Obama's closing argument

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Rest up on debate day. Have an espresso before going onstage. Keep in mind: You are the champ, not the contender. Act like it. Dark suit, red tie. Ramrod straight. Never look down. Use the right mix of sugar (that wonderful smile) and salt (a few zingers on point.) The final debate is on foreign affairs, which offers the right openings for you to regain your respect, along with your mojo.

Set a presidential stance, reminding your opponent that you are one of the 44 commanders in chief in American history. You committed the lives of brave young Americans to war. No one who has not written personal letters of condolence to military families or met and saluted troops’ returning caskets at quiet airports can know this feeling.

Take some sober credit. You promised to end the war in Iraq, and you did. You promised to pursue Osama bin Laden and kill him, and you did. You promised to end our military adventure in Afghanistan, and that is happening. You promised to find and kill the terrorists who killed our ambassador and other Americans in Libya and you will do that. In critical matters of war and peace, any administration should be graded on one fundamental basis: Promises made, promises kept.

Unnecessary adventurism that costs dearly in life and treasure are to be avoided. Your opponent’s bluster and warnings to hostile countries, not based on the sound advice of our advisers in defense and intelligence or sober consultation with our allies, is reckless political pandering that does not serve our country’s interests.

Deal with the public’s impatience, and yours, with the congressional logjam and excessive lobbying. You tried for four years to work with the Republicans in Congress. But when their leaders openly avowed to vote against anything you proposed — even laws Republicans had advocated — they have to accept the blame.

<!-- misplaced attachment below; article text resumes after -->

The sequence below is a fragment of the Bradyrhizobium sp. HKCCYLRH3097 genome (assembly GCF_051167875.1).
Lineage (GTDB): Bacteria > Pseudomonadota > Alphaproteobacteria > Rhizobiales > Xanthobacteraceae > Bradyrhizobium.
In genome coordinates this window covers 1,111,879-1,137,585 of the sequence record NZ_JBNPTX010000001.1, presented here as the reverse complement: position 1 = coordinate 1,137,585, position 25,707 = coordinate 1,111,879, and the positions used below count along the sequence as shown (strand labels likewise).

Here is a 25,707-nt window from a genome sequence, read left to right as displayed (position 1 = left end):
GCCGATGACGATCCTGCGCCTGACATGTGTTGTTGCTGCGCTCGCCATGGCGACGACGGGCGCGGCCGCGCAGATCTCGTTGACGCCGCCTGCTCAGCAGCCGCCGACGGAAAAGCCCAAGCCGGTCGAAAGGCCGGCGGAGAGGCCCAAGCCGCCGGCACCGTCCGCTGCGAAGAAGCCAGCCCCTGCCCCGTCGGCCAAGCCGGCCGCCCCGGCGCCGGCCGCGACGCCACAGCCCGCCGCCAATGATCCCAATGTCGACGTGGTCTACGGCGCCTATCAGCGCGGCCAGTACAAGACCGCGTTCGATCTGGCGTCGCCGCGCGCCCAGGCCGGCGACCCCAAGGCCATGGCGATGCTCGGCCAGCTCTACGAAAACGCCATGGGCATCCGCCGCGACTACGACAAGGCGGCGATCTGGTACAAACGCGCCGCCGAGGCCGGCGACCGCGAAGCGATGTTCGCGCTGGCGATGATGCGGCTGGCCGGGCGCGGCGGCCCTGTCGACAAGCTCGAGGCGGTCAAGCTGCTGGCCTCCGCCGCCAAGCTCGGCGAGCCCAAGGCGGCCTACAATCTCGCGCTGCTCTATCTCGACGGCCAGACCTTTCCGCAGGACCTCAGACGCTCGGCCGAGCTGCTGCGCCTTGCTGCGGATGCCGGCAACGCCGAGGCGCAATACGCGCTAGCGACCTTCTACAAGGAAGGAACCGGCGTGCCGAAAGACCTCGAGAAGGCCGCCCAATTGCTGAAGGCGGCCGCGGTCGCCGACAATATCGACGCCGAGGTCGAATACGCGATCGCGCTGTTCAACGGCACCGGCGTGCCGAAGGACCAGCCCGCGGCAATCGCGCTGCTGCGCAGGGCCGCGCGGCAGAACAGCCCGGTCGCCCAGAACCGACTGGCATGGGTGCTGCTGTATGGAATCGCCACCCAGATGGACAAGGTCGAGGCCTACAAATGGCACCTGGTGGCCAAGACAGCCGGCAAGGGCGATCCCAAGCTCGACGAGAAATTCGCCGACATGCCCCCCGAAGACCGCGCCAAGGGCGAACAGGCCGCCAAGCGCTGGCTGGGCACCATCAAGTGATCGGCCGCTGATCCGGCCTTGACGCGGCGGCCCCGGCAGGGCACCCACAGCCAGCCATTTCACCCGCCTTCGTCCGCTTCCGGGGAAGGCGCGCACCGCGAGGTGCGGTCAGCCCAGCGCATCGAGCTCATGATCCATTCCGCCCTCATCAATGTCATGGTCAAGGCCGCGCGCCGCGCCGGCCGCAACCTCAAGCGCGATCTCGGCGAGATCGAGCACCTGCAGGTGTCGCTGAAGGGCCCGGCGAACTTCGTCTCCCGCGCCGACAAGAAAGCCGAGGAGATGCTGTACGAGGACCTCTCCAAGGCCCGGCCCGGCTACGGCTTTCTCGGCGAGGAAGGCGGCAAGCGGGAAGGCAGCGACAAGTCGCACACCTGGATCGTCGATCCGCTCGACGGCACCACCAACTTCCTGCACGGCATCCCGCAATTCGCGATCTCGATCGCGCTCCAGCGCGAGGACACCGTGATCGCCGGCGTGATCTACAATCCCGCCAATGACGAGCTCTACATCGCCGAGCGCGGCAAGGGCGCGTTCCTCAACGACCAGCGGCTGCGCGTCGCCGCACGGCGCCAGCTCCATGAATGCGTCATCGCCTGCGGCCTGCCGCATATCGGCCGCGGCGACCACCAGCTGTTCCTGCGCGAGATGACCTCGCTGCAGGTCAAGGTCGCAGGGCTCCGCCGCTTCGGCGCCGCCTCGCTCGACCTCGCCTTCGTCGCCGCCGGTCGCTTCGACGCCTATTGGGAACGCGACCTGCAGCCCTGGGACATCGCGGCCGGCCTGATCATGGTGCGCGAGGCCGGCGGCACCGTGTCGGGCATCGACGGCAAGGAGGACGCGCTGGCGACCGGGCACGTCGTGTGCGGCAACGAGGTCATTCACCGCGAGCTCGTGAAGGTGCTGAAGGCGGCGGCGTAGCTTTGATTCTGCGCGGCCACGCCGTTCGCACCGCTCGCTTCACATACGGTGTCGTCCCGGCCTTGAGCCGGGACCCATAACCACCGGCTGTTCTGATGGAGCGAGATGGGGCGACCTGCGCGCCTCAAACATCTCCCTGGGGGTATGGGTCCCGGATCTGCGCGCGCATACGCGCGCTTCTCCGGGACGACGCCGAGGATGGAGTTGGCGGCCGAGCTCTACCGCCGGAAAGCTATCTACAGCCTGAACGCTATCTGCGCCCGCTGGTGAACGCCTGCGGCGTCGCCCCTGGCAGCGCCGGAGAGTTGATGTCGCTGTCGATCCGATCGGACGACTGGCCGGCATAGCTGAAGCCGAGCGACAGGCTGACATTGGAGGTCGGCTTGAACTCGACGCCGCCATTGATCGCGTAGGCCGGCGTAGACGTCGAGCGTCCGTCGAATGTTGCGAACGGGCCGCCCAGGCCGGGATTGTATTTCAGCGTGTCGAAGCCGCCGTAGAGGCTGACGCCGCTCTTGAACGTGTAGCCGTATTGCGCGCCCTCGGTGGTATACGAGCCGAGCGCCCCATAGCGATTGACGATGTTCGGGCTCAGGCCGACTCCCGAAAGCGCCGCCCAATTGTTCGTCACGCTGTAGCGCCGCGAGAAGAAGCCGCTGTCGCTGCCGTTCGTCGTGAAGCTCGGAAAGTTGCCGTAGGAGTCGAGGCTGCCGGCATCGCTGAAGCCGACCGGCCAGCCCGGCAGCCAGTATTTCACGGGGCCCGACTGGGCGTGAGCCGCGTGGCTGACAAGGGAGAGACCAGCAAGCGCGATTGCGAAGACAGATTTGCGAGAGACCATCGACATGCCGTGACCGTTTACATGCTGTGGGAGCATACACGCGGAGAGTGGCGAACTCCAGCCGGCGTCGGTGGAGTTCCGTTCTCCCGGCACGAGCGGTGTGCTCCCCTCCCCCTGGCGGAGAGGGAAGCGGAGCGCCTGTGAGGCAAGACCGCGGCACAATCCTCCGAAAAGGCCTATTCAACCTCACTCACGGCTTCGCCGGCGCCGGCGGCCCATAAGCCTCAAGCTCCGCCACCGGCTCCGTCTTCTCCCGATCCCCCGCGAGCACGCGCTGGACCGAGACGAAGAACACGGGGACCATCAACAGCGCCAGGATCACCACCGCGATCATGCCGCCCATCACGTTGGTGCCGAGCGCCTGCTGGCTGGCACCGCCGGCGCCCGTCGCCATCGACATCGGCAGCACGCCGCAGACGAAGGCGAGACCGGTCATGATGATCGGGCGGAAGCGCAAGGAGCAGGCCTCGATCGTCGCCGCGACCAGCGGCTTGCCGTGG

For your political opponent to say that you failed at compromise is reminiscent of the child who killed his parents and asked the judge for mercy because he’s an orphan. Ask voters to send a message to their representatives in Congress — to elect patriotic legislators from both parties who will work with you toward sensible compromises.

Don’t shy away from Romney’s remarks about “the 47 percent.” After that disgraceful speech became public, he said his words were “inelegant.” Now he says they were wrong! But what he says backtracking in public is less revealing about the real Mitt Romney than what he said — in code words and embarrassing candor — to his supporters in private. These “freeloaders” he chastised are students, elderly, retirees, military vets, folks facing hard times. Words — ideas — like his could never pass your lips because they are not in your heart.

Ask why Romney keeps his money not in America but in Cayman Islands and Swiss banks and in Luxemburg. Why won’t he disclose his finances to voters, as his father did in his campaigns, as he himself did for Sen. John McCain (R-Ariz.) in 2008 when he wanted to be selected as his vice president, and what he himself asked of Rep. Paul Ryan (R-Wis.) when he vetted him.

Return to the fundamental question in this election: the two differing approaches to the role of the federal government. You encourage a government that is a best friend when citizens are in need, an inspiration for creativity and advancement, and a safety net for people falling on bad times. You believe in the arts, humanities and PBS. If you haven’t focused on billionaires and multi-millionaires, it’s because they need less. That isn’t socialism, it is basic fairness. While you have been consistent in your values, your opponent has been Pretzel Man, offering himself as a right winger in the primaries, now offering himself as a middle of the roader; running away from policies, then embracing them; switching and twisting positions like a whirling dervish.

Are things better now than 2008? You’ve brought us from wars abroad to peace, and away from the brink of economic disaster at home. Ask them to allow you to finish the job.

Goldfarb, a Washington attorney and author, served in the Kennedy Justice Department and was a speech writer for Robert F. Kennedy in his Senate campaign, as well as for other national politicians.